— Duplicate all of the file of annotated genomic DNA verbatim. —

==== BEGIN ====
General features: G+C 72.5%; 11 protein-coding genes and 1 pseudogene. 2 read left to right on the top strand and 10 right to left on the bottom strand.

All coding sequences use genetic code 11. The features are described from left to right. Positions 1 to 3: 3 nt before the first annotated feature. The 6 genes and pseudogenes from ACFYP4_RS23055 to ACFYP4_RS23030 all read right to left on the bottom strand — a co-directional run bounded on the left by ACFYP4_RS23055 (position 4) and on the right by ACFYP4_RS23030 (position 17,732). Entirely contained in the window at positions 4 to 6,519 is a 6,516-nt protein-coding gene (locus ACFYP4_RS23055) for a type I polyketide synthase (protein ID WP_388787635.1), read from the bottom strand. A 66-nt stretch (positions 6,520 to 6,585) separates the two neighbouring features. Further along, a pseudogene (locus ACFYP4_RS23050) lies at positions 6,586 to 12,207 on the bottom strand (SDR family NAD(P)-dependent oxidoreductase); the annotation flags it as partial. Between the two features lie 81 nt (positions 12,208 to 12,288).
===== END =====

General features: G+C 72.5%; 11 protein-coding genes and 1 pseudogene. 2 read left to right on the top strand and 10 right to left on the bottom strand.

All coding sequences use genetic code 11. The features are described from left to right. Positions 1 to 3: 3 nt before the first annotated feature. The 6 genes and pseudogenes from ACFYP4_RS23055 to ACFYP4_RS23030 all read right to left on the bottom strand — a co-directional run bounded on the left by ACFYP4_RS23055 (position 4) and on the right by ACFYP4_RS23030 (position 17,732). Entirely contained in the window at positions 4 to 6,519 is a 6,516-nt protein-coding gene (locus ACFYP4_RS23055) for a type I polyketide synthase (protein ID WP_388787635.1), read from the bottom strand. A 66-nt stretch (positions 6,520 to 6,585) separates the two neighbouring features. Further along, a pseudogene (locus ACFYP4_RS23050) lies at positions 6,586 to 12,207 on the bottom strand (SDR family NAD(P)-dependent oxidoreductase); the annotation flags it as partial. Between the two features lie 81 nt (positions 12,208 to 12,288).